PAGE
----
Regular Home Maintenance Can Help You Avoid Big Breakdowns and Bills

Buying a house differs from renting an apartment in small and large ways. On one hand, you get to give up listening to the people across the hall scream at the television. On the other, you have to actually pony up the money yourself when something breaks. And things will break. Usually when you least expect it.

When You're Buying a Home

This is an especially harsh realization if you're a first-time homeowner. There is always a learning curve when it comes to handling the quirks of a home. So, it's important to know what you're getting before you buy your new house.

This starts with hiring a licensed home inspector to check out the home you want to buy. This person works for you - not the home seller - so don't be afraid of asking detailed questions about the house. This person should check the entire house - plumbing, electrical, insulation, and more - to ensure is up to code, as well as sharing the life cycle of the important parts of the home like the roof, the water heater, and more. Make sure your home inspector have errors and omissions insurance.

When You've Moved into the Home

Congratulations, homeowner - now it's YOU'RE responsibility to keep up with all the maintenance. Thankfully, we're here to help with five tips for healthy home maintainance

1. Insulation is the best money you will ever spend.

Insulation starts working from the first day it's installed and never stops. Proper insulation in the home will save money on the cost of heating and cooling. If wood is exposed on the horizontal trusses or roof members in the attic chances are it needs insulation added. Insulation goes hand-in-hand with a good air quality system. While tight homes conserve energy, all homes require controlled ventilation to eliminate odors and maintain proper oxygen levels.

2. Investigate all of your energy thieves.

Understand where your energy goes. When plugged in, electronics and chargers use electricity whether they are being used or not. We recommend plugging in several devices into one power strip and then turning off the strip when it's not being used. You can also purchase "smart" power strips that allow you to turn off some plugs while keeping others powered - all from a smartphone app.

3. Maintain your appliances and mechanical systems.

Have you ever vacuumed your refrigerator coils? Most people don't, but a dirty coil won't transfer heat because the dirt acts as an insulator. Cleaning coils once a year and changing filters on your HVAC every 3 months (or sooner!) are two simple tasks you can complete to make your home run more efficiently. We also recommended that you hire licensed professionals to inspect and clean your HVAC system and air ducts annually.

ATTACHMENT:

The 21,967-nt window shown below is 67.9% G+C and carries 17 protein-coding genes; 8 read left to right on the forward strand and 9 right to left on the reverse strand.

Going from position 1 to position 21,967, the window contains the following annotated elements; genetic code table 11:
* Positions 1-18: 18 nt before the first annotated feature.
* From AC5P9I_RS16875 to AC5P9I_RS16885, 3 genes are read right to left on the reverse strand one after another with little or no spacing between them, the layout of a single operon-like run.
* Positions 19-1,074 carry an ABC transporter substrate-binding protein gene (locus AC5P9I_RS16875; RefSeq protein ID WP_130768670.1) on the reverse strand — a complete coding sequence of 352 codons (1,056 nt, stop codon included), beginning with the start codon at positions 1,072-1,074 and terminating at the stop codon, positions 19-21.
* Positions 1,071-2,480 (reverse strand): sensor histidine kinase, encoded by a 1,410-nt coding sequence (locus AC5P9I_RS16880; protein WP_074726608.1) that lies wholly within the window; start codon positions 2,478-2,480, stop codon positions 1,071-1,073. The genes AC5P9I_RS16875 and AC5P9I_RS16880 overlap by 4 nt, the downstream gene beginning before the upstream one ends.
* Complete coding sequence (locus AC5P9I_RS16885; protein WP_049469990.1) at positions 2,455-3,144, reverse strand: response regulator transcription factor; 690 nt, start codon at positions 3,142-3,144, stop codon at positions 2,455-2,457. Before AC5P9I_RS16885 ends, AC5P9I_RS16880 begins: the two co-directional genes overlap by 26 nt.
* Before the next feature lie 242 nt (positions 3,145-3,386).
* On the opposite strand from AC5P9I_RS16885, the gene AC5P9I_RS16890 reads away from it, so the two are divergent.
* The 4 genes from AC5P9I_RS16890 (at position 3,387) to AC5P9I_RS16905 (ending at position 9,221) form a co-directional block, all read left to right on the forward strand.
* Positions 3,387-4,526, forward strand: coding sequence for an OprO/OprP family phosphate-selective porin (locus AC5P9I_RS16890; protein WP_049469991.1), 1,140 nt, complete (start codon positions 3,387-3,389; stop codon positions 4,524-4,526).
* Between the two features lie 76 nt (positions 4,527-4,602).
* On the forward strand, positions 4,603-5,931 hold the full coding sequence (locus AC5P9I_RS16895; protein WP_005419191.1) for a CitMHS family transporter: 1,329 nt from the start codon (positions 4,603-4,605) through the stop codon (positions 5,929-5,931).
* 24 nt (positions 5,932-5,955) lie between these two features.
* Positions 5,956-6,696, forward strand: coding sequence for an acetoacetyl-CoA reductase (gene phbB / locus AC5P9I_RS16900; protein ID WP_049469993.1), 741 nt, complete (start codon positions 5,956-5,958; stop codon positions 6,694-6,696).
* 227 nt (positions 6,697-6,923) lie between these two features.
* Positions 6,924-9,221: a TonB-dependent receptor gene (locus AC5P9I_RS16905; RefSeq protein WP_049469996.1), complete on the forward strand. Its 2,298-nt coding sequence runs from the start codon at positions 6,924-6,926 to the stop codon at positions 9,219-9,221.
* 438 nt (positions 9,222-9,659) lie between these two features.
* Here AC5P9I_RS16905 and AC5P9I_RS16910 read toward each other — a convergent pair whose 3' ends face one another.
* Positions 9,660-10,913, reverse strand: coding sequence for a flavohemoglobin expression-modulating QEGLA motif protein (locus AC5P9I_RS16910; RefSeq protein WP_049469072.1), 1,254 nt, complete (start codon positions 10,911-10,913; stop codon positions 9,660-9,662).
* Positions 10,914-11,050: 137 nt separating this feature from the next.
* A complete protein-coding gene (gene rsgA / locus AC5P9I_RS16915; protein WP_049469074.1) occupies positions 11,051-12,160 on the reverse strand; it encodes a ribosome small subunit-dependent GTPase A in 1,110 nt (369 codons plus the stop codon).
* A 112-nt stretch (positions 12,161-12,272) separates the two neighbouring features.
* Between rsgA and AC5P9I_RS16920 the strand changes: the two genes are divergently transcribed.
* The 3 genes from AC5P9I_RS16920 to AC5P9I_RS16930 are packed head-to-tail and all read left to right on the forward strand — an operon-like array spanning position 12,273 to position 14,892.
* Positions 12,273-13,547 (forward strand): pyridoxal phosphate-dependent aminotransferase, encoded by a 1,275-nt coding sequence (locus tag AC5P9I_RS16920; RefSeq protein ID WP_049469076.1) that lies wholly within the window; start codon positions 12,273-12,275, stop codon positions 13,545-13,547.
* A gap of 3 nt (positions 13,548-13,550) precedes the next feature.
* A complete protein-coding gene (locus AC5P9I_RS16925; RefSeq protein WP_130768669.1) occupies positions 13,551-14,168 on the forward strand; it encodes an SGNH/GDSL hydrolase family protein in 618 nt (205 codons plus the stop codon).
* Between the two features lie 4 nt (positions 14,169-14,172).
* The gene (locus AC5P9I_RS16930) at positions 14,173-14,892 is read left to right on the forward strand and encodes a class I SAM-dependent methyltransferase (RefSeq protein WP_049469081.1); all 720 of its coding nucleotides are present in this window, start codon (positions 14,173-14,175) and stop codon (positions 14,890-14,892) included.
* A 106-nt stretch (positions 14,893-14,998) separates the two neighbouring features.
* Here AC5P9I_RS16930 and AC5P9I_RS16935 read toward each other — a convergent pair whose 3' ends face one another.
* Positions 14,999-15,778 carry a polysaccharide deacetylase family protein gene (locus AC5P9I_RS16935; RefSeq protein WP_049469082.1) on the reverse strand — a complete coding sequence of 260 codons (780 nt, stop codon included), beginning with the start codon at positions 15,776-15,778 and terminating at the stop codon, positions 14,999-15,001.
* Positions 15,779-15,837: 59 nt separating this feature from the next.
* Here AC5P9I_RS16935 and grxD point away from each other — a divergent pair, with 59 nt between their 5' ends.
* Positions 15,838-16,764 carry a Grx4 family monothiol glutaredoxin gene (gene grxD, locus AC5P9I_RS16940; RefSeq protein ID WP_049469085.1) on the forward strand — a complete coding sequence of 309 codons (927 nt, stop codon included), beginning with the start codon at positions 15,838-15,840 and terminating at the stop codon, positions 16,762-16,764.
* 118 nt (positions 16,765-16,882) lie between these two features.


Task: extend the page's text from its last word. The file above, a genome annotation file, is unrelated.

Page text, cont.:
4. Make sure the humidity in your home is in the proper range.

If the humidity is too high or low, it can cause damage to the home and its contents. Humidity control is also important for controlling indoor allergens and bacteria. While the best humidity setting for your home does depend upon the season and your location on the globe, a general recommended setting is between 30 and 50 percent relative humidity. Newer thermostats can help regulate the humidity in a home year-round.

5. Keep it clean and dry.

The National Association of Home Builders says homeowners should pay careful attention to cleanliness in all aspects of a residence.

  1. According to the NAHB, if you allow dust and dirt to accumulate, it can harm the finishes on blinds, cabinets, counter tops, floors, sinks, tubs, toilets, walls, tiles, and other items. If dirt does build up, make sure to clean it with a substance that does not scratch or damage the finishes.
  2. You should also replace the filters in your heating and air conditioning systems to make sure they are clean and unobstructed. At minimum, you should replace your filter every three months.
  3. The outside of your house should be checked on a regular basis to make sure that gutters and downspouts aren't clogged, window sills are caulked' and the errant sprinkler isn't showering your home.

Visit our Learning Center for more home care tips.

Helping You Care for Your Home

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